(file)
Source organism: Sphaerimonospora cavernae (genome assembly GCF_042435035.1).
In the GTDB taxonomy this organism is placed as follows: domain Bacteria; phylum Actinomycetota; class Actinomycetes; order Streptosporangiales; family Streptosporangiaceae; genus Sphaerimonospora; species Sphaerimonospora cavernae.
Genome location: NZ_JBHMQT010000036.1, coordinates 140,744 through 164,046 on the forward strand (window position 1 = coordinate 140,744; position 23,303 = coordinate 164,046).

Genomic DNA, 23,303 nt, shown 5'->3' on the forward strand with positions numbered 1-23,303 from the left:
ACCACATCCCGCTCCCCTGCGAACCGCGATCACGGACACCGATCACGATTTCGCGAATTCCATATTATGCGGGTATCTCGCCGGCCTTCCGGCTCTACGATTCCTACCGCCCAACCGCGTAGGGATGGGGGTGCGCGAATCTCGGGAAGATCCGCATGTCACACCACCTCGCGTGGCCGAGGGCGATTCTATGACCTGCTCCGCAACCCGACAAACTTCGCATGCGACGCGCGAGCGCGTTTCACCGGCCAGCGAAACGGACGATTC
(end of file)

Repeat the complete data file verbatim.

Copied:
Source organism: Sphaerimonospora cavernae (genome assembly GCF_042435035.1).
In the GTDB taxonomy this organism is placed as follows: domain Bacteria; phylum Actinomycetota; class Actinomycetes; order Streptosporangiales; family Streptosporangiaceae; genus Sphaerimonospora; species Sphaerimonospora cavernae.
Genome location: NZ_JBHMQT010000036.1, coordinates 140,744 through 164,046 on the forward strand (window position 1 = coordinate 140,744; position 23,303 = coordinate 164,046).

Genomic DNA, 23,303 nt, shown 5'->3' on the forward strand with positions numbered 1-23,303 from the left:
ACCACATCCCGCTCCCCTGCGAACCGCGATCACGGACACCGATCACGATTTCGCGAATTCCATATTATGCGGGTATCTCGCCGGCCTTCCGGCTCTACGATTCCTACCGCCCAACCGCGTAGGGATGGGGGTGCGCGAATCTCGGGAAGATCCGCATGTCACACCACCTCGCGTGGCCGAGGGCGATTCTATGACCTGCTCCGCAACCCGACAAACTTCGCATGCGACGCGCGAGCGCGTTTCACCGGCCAGCGAAACGGACGATTC